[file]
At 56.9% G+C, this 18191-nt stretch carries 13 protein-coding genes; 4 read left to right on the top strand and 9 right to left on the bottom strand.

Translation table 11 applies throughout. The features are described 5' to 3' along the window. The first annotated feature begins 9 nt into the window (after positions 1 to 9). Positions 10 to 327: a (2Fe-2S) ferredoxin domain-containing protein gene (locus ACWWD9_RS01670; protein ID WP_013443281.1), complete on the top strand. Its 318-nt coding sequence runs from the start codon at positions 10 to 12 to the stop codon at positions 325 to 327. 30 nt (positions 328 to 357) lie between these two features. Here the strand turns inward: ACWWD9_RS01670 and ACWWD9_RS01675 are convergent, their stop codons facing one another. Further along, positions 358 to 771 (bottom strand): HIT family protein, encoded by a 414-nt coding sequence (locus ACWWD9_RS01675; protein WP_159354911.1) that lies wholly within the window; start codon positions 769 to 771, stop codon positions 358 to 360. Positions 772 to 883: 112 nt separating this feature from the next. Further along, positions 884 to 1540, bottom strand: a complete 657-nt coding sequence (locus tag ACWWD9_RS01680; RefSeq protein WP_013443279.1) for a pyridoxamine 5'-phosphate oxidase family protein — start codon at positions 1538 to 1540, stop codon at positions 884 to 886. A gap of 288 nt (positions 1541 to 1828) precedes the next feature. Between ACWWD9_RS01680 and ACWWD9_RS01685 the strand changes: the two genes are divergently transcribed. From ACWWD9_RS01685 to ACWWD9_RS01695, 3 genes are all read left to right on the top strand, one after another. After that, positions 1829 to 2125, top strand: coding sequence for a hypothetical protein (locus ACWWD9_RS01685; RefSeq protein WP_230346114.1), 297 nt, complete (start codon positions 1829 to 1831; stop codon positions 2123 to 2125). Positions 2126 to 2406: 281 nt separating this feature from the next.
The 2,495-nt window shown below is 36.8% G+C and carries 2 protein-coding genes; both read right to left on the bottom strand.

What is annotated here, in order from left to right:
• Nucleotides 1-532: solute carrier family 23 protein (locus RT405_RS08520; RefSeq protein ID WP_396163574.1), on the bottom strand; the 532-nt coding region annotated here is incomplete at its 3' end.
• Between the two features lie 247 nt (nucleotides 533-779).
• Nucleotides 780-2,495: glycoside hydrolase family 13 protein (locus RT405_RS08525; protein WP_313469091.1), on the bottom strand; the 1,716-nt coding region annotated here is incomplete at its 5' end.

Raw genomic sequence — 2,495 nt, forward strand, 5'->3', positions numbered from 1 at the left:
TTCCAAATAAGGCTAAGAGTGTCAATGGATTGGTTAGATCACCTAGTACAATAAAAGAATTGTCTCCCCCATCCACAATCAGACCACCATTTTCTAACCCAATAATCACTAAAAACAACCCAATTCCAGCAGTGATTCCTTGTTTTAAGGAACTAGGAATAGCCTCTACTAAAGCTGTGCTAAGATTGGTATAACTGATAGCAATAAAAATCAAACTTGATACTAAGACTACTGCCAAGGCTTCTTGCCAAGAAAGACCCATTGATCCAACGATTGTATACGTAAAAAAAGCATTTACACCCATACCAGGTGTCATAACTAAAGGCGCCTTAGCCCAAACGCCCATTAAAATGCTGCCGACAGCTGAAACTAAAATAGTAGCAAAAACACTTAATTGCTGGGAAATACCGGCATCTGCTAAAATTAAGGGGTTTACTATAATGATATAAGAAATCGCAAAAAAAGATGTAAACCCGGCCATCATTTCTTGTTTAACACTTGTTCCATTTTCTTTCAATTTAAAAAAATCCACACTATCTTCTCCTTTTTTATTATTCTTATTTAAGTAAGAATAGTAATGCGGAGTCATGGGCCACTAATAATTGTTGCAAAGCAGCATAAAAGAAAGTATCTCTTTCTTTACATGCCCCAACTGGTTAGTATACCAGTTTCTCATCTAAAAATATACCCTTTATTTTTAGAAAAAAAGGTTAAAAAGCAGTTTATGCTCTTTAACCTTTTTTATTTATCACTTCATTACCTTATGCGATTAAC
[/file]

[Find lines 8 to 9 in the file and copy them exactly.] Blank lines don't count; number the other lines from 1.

Raw genomic sequence — 2,495 nt, forward strand, 5'->3', positions numbered from 1 at the left:
TTCCAAATAAGGCTAAGAGTGTCAATGGATTGGTTAGATCACCTAGTACAATAAAAGAATTGTCTCCCCCATCCACAATCAGACCACCATTTTCTAACCCAATAATCACTAAAAACAACCCAATTCCAGCAGTGATTCCTTGTTTTAAGGAACTAGGAATAGCCTCTACTAAAGCTGTGCTAAGATTGGTATAACTGATAGCAATAAAAATCAAACTTGATACTAAGACTACTGCCAAGGCTTCTTGCCAAGAAAGACCCATTGATCCAACGATTGTATACGTAAAAAAAGCATTTACACCCATACCAGGTGTCATAACTAAAGGCGCCTTAGCCCAAACGCCCATTAAAATGCTGCCGACAGCTGAAACTAAAATAGTAGCAAAAACACTTAATTGCTGGGAAATACCGGCATCTGCTAAAATTAAGGGGTTTACTATAATGATATAAGAAATCGCAAAAAAAGATGTAAACCCGGCCATCATTTCTTGTTTAACACTTGTTCCATTTTCTTTCAATTTAAAAAAATCCACACTATCTTCTCCTTTTTTATTATTCTTATTTAAGTAAGAATAGTAATGCGGAGTCATGGGCCACTAATAATTGTTGCAAAGCAGCATAAAAGAAAGTATCTCTTTCTTTACATGCCCCAACTGGTTAGTATACCAGTTTCTCATCTAAAAATATACCCTTTATTTTTAGAAAAAAAGGTTAAAAAGCAGTTTATGCTCTTTAACCTTTTTTATTTATCACTTCATTACCTTATGCGATTAAC